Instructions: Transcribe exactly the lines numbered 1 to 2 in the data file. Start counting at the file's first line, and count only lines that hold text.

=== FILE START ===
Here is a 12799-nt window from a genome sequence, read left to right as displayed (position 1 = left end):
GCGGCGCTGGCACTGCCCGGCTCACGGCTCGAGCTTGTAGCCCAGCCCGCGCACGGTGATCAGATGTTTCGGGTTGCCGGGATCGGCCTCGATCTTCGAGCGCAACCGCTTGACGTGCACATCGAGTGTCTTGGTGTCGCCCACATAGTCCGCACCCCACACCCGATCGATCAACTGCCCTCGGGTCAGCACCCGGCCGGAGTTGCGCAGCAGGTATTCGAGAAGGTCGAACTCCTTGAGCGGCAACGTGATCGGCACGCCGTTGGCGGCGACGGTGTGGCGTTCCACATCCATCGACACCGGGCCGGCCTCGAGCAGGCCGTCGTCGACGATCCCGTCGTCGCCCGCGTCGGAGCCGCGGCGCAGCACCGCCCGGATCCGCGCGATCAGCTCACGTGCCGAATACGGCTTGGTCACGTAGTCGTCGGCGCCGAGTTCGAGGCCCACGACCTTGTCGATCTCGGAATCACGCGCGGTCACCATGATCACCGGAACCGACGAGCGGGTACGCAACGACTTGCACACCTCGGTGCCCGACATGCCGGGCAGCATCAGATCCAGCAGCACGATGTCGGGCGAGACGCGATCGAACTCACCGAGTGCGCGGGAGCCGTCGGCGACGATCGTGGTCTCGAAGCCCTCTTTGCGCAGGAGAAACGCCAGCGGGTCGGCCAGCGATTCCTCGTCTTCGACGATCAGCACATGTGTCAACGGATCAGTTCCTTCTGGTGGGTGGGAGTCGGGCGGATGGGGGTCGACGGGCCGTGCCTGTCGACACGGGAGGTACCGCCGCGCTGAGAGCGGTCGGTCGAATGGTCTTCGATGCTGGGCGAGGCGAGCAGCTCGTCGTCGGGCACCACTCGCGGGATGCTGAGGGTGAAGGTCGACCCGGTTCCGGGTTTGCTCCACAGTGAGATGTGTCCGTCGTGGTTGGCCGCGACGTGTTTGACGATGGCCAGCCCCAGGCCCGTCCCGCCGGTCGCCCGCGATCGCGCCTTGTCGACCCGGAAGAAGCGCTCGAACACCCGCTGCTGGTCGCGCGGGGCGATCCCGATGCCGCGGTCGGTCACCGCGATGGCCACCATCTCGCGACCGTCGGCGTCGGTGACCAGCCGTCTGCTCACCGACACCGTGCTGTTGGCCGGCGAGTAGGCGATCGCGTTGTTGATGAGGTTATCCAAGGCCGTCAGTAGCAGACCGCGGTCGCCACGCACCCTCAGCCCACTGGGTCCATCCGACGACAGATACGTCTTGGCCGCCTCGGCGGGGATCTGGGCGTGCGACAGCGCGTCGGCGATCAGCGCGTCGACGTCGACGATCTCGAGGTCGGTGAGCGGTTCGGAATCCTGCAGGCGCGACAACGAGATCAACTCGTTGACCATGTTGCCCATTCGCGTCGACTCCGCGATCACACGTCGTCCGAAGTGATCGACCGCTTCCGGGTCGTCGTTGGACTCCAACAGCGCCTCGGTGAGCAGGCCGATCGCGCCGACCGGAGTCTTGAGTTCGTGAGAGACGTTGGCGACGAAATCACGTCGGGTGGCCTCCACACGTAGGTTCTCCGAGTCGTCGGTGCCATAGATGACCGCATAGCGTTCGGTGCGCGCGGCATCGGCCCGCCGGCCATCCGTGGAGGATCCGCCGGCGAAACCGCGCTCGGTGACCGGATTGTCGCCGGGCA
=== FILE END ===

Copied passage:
Here is a 12799-nt window from a genome sequence, read left to right as displayed (position 1 = left end):
GCGGCGCTGGCACTGCCCGGCTCACGGCTCGAGCTTGTAGCCCAGCCCGCGCACGGTGATCAGATGTTTCGGGTTGCCGGGATCGGCCTCGATCTTCGAGCGCAACCGCTTGACGTGCACATCGAGTGTCTTGGTGTCGCCCACATAGTCCGCACCCCACACCCGATCGATCAACTGCCCTCGGGTCAGCACCCGGCCGGAGTTGCGCAGCAGGTATTCGAGAAGGTCGAACTCCTTGAGCGGCAACGTGATCGGCACGCCGTTGGCGGCGACGGTGTGGCGTTCCACATCCATCGACACCGGGCCGGCCTCGAGCAGGCCGTCGTCGACGATCCCGTCGTCGCCCGCGTCGGAGCCGCGGCGCAGCACCGCCCGGATCCGCGCGATCAGCTCACGTGCCGAATACGGCTTGGTCACGTAGTCGTCGGCGCCGAGTTCGAGGCCCACGACCTTGTCGATCTCGGAATCACGCGCGGTCACCATGATCACCGGAACCGACGAGCGGGTACGCAACGACTTGCACACCTCGGTGCCCGACATGCCGGGCAGCATCAGATCCAGCAGCACGATGTCGGGCGAGACGCGATCGAACTCACCGAGTGCGCGGGAGCCGTCGGCGACGATCGTGGTCTCGAAGCCCTCTTTGCGCAGGAGAAACGCCAGCGGGTCGGCCAGCGATTCCTCGTCTTCGACGATCAGCACATGTGTCAACGGATCAGTTCCTTCTGGTGGGTGGGAGTCGGGCGGATGGGGGTCGACGGGCCGTGCCTGTCGACACGGGAGGTACCGCCGCGCTGAGAGCGGTCGGTCGAATGGTCTTCGATGCTGGGCGAGGCGAGCAGCTCGTCGTCGGGCACCACTCGCGGGATGCTGAGGGTGAAGGTCGACCCGGTTCCGGGTTTGCTCCACAGTGAGATGTGTCCGTCGTGGTTGGCCGCGACGTGTTTGACGATGGCCAGCCCCAGGCCCGTCCCGCCGGTCGCCCGCGATCGCGCCTTGTCGACCCGGAAGAAGCGCTCGAACACCCGCTGCTGGTCGCGCGGGGCGATCCCGATGCCGCGGTCGGTCACCGCGATGGCCACCATCTCGCGACCGTCGGCGTCGGTGACCAGCCGTCTGCTCACCGACACCGTGCTGTTGGCCGGCGAGTAGGCGATCGCGTTGTTGATGAGGTTATCCAAGGCCGTCAGTAGCAGACCGCGGTCGCCACGCACCCTCAGCCCACTGGGTCCATCCGACGACAGATACGTCTTGGCCGCCTCGGCGGGGATCTGGGCGTGCGACAGCGCGTCGGCGATCAGCGCGTCGACGTCGACGATCTCGAGGTCGGTGAGCGGTTCGGAATCCTGCAGGCGCGACAACGAGATCAACTCGTTGACCATGTTGCCCATTCGCGTCGACTCCGCGATCACACGTCGTCCGAAGTGATCGACCGCTTCCGGGTCGTCGTTGGACTCCAACAGCGCCTCGGTGAGCAGGCCGATCGCGCCGACCGGAGTCTTGAGTTCGTGAGAGACGTTGGCGACGAAATCACGTCGGGTGGCCTCCACACGTAGGTTCTCCGAGTCGTCGGTGCCATAGATGACCGCATAGCGTTCGGTGCGCGCGGCATCGGCCCGCCGGCCATCCGTGGAGGATCCGCCGGCGAAACCGCGCTCGGTGACCGGATTGTCGCCGGGCA